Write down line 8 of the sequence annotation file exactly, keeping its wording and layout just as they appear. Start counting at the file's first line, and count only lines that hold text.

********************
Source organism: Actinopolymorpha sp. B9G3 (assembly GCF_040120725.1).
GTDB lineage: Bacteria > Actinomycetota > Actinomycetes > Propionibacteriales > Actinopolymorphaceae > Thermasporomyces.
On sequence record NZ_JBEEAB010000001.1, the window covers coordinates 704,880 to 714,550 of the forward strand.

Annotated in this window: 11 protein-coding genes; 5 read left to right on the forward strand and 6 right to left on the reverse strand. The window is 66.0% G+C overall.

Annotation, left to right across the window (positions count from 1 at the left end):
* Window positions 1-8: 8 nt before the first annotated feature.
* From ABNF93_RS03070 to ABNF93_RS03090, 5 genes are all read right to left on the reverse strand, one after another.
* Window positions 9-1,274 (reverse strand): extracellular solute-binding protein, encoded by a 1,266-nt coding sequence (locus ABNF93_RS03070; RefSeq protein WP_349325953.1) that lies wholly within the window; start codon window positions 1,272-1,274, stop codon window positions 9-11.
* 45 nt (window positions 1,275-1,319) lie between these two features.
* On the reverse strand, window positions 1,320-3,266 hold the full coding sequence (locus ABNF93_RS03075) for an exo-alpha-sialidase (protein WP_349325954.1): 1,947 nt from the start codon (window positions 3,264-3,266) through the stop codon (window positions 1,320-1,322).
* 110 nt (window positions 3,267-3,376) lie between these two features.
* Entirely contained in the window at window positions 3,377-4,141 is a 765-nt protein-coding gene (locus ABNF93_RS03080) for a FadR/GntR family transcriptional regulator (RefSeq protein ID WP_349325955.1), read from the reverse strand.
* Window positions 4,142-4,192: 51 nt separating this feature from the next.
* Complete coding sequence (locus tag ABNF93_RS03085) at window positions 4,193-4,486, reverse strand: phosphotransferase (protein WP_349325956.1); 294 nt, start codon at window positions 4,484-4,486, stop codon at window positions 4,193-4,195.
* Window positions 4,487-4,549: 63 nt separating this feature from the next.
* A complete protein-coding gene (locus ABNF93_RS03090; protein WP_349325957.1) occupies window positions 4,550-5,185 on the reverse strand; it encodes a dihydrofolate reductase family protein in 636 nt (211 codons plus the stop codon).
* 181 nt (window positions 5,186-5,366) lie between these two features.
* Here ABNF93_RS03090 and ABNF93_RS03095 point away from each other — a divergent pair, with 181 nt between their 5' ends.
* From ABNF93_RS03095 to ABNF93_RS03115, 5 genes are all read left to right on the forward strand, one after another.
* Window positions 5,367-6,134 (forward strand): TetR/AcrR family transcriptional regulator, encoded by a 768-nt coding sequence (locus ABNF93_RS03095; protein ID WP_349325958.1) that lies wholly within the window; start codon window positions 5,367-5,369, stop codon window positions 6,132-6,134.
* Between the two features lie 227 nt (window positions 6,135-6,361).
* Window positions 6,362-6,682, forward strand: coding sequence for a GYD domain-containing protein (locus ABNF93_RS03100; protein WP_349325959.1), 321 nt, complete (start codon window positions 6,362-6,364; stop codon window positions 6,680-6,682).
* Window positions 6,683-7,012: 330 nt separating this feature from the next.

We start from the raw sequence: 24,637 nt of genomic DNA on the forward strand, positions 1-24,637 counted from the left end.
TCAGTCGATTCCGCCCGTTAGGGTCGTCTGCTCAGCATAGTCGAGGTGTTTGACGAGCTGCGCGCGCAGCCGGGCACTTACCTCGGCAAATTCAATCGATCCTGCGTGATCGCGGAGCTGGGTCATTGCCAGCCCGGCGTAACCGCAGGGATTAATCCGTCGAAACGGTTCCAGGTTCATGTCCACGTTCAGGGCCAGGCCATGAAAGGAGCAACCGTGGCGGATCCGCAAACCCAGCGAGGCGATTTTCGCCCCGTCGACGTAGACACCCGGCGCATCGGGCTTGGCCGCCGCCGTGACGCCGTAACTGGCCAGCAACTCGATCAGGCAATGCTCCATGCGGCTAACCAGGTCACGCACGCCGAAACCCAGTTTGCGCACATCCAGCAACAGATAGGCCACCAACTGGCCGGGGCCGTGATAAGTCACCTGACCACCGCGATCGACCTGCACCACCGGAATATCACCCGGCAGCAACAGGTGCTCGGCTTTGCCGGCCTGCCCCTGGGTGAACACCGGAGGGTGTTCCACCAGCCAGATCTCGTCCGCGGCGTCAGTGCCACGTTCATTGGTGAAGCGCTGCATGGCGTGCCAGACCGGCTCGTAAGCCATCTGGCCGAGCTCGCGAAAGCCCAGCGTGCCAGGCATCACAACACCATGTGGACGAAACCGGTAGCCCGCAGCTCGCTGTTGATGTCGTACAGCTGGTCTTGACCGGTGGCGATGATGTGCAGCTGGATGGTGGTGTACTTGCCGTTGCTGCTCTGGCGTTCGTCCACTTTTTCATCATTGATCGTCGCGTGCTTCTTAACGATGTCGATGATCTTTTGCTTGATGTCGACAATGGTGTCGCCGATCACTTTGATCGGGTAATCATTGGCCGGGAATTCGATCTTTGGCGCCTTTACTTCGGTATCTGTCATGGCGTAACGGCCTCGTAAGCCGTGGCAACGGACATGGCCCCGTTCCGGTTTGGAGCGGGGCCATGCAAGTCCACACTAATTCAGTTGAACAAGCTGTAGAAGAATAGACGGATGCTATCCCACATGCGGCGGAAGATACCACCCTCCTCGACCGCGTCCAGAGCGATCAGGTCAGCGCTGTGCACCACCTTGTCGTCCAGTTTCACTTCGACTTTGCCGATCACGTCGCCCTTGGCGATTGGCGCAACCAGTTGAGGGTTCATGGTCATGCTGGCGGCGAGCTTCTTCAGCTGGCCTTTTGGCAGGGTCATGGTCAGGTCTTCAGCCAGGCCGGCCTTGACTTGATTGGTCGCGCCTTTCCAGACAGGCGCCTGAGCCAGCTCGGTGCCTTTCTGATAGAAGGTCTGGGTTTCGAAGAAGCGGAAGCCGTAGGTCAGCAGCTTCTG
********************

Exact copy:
* Window positions 9-1,274 (reverse strand): extracellular solute-binding protein, encoded by a 1,266-nt coding sequence (locus ABNF93_RS03070; RefSeq protein WP_349325953.1) that lies wholly within the window; start codon window positions 1,272-1,274, stop codon window positions 9-11.